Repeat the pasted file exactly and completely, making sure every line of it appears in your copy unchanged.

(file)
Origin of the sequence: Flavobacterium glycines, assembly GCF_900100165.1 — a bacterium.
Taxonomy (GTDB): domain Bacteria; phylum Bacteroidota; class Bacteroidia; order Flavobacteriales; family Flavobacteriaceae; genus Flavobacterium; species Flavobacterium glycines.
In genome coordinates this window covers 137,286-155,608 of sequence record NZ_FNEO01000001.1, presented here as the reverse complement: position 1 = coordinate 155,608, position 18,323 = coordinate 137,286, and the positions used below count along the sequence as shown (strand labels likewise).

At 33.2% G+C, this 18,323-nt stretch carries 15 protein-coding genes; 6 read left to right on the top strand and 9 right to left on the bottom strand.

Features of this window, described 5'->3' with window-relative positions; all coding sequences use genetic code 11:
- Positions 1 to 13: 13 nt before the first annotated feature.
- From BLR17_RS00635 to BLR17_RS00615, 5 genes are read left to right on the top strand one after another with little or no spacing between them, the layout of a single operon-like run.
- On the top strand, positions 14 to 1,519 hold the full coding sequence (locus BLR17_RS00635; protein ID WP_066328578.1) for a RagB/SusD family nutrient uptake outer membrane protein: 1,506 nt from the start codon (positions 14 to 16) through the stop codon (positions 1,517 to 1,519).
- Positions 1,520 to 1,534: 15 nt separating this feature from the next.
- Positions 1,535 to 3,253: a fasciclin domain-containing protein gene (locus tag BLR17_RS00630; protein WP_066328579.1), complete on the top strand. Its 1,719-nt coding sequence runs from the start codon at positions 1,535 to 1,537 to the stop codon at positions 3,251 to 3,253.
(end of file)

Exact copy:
Origin of the sequence: Flavobacterium glycines, assembly GCF_900100165.1 — a bacterium.
Taxonomy (GTDB): domain Bacteria; phylum Bacteroidota; class Bacteroidia; order Flavobacteriales; family Flavobacteriaceae; genus Flavobacterium; species Flavobacterium glycines.
In genome coordinates this window covers 137,286-155,608 of sequence record NZ_FNEO01000001.1, presented here as the reverse complement: position 1 = coordinate 155,608, position 18,323 = coordinate 137,286, and the positions used below count along the sequence as shown (strand labels likewise).

At 33.2% G+C, this 18,323-nt stretch carries 15 protein-coding genes; 6 read left to right on the top strand and 9 right to left on the bottom strand.

Features of this window, described 5'->3' with window-relative positions; all coding sequences use genetic code 11:
- Positions 1 to 13: 13 nt before the first annotated feature.
- From BLR17_RS00635 to BLR17_RS00615, 5 genes are read left to right on the top strand one after another with little or no spacing between them, the layout of a single operon-like run.
- On the top strand, positions 14 to 1,519 hold the full coding sequence (locus BLR17_RS00635; protein ID WP_066328578.1) for a RagB/SusD family nutrient uptake outer membrane protein: 1,506 nt from the start codon (positions 14 to 16) through the stop codon (positions 1,517 to 1,519).
- Positions 1,520 to 1,534: 15 nt separating this feature from the next.
- Positions 1,535 to 3,253: a fasciclin domain-containing protein gene (locus tag BLR17_RS00630; protein WP_066328579.1), complete on the top strand. Its 1,719-nt coding sequence runs from the start codon at positions 1,535 to 1,537 to the stop codon at positions 3,251 to 3,253.